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Old 09-21-2003, 11:30 AM   #10
Location: Alberta, Canada
Join Date: Sep 2003
Posts: 113
The Dynamic Sphere (DS) is a fantastic catalog of techniques. Having personally acquired almost every Aikido book on the market, no other book to date contains that variety of techniques (except maybe Saito's Takemusu series). When I first started Aikido I bought DS. Each time I bought another book after that, I was disappointed at the tiny subset of techniques that were demonstrated (almost always ikkyo-gokyo, and irmi-nage, kokyu-nage, kaiten-nage, tenchi-nage and koshi-nage) because I knew there were more!

That being said, there virtually no technical tips accompanying the techniques. Other books explain the finer points and nuances of the techniques, while DS just shows you how the technique is done.

It is a fantastic resource for beginners through to intermediate because they can see the variety of techniques offered in Aikido -- something they are not likely to see in a year's worth of training in our standard dojos (at the rate of 2-3 classes a week).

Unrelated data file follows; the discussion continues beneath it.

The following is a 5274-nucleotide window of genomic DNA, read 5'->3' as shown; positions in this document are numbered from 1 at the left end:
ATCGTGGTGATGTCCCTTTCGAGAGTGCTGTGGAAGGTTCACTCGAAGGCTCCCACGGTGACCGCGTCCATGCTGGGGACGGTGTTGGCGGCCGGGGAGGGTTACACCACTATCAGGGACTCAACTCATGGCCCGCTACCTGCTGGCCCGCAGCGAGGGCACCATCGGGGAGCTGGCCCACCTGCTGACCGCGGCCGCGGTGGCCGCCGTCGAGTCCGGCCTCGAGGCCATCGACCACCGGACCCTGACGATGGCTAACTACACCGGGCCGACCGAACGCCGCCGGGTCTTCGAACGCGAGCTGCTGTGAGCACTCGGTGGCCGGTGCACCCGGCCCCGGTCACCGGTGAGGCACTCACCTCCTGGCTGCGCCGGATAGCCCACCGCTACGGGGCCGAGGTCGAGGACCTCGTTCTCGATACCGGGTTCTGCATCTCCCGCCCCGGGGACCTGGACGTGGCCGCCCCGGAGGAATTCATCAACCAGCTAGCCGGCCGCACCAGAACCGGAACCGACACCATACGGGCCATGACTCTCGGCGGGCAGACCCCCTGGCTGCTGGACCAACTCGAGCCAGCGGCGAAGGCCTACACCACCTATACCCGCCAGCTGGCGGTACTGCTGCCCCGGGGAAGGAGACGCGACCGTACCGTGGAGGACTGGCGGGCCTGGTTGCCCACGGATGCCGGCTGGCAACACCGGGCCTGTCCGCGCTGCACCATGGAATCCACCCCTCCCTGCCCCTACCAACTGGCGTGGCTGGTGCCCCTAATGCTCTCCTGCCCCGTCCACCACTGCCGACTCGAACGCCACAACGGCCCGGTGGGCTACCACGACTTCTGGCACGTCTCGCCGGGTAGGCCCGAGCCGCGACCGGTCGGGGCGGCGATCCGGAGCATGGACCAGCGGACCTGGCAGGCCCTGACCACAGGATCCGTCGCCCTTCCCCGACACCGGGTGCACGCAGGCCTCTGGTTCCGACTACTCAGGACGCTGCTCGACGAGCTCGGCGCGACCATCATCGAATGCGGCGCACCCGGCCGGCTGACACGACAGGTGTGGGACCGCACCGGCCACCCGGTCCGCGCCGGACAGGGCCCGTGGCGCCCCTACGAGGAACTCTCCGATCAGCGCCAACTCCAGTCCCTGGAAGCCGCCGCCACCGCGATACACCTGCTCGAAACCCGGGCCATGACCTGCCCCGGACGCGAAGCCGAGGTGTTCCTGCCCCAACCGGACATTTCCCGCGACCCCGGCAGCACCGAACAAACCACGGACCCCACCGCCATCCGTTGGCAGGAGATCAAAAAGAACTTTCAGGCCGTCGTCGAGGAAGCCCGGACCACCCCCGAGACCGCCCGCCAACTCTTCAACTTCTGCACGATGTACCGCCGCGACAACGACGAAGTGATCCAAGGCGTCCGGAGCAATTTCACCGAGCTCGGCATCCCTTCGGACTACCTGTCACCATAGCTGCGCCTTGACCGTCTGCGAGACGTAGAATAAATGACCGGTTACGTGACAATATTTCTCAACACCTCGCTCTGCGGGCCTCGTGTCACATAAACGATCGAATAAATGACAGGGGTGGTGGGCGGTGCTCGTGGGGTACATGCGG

But you will need to get more technical manuals, videos and simply question your sensei in order to understand what makes each of those techniques work (especially against varying conditions such as uke resisting, or uke is much taller than you, etc.).

The text does sort of read a bit like stereo instructions, but being a technical-minded person I enjoyed that approach. It tries to address all the factors of Aikido in a very scientific manner -- not cluttered by esoteric double-talk. And while this is good for the beginner to intermediate, the advanced student will often wish to understand things like Ki, zanshin, etc. which require more philosophical approaches.

So all in all, DS is the perfect intermediate book. Some beginners might like those little 30 page primers available, and advanced students would prefer texts that address technical issues (for example "Total Aikido" from Gozo Shioda).

And the problem with DVDs is the medium doesn't suite portability. You can take a book anywhere, and flip to page 100 in a second and be practicing -- try that with DVD.

When those mediums have been made more user-friendly then they will start to replace the paper-mediums -- but that's a long way a away.


Bruce Kimpel
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